Earlier this week, the American Family Association’s Reason and Company show opined favorably on Melania Trump’s reading of the Lord’s Prayer. In the process, Abraham Hamilton III said starting at 40 seconds in that Franklin’s effort “led to a three day prayer meeting at the Constitutional Convention.” He added, “So we have a long history of recognizing the God of the Bible in our country.” Watch
No. Franklin made a motion to have daily prayers but the Convention never acted on it and daily prayers were not held. In fact, Franklin later recorded that only three or four delegates thought prayers were needed. Even if Franklin’s request had been acted on favorably, it doesn’t follow that the delegates all prayed to the God of the Bible. Among the delegates, there was significant disagreement about God and the Bible. Some hardly believed, some scoffed at the Bible’s miracles while accepting the moral teachings of Jesus and still others were more orthodox.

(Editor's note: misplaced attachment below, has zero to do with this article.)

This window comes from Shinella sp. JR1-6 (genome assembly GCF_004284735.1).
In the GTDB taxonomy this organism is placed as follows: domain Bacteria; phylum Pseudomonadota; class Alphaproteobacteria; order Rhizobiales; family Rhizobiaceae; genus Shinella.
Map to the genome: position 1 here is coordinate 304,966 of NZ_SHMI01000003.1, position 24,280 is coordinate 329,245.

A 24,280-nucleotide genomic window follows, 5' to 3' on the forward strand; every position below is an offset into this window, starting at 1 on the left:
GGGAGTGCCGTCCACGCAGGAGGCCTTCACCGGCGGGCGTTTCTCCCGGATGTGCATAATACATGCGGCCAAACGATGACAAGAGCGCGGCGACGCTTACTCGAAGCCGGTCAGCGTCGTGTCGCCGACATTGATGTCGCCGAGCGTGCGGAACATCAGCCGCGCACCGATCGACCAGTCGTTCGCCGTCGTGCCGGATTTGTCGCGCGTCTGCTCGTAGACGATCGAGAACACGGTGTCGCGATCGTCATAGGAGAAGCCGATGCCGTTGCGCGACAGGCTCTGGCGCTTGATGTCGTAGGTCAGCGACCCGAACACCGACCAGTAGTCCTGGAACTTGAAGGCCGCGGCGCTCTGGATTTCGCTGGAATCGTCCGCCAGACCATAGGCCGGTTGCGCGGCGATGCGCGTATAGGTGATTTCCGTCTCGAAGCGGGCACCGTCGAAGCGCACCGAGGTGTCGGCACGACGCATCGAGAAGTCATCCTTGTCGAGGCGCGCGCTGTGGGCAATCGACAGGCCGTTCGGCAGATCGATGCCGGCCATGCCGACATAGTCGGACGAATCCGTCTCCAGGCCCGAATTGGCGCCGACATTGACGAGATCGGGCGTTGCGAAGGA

For a detailed account of the Franklin proposal and how it grew to be an oft-repeated myth, see this article by Louis Sirico on the website of the Association of Legal Writing Directors. The last paragraph of his article is a fitting end to this post:
With respect to Franklin’s proposal, advocates have invoked it both as a solvent for specific disputes and as support for a general accommodationist policy. Until the middle of the nineteenth century, the incompleteness of the historical record led many to accept the false history that Franklin had rescued the Constitutional Convention from collapse. Since then, although some writers have clung to that story, legitimate historians have endorsed an accurate story that most respected advocates have accepted and used to fashion their arguments. True history, then, has prevailed over false history. But false history continues to linger. In any event, the Franklin proposal demonstrates how history can prove a powerful force in effective advocacy. Whether accurate or mystical, stories of the past will continue to shape the present and the future.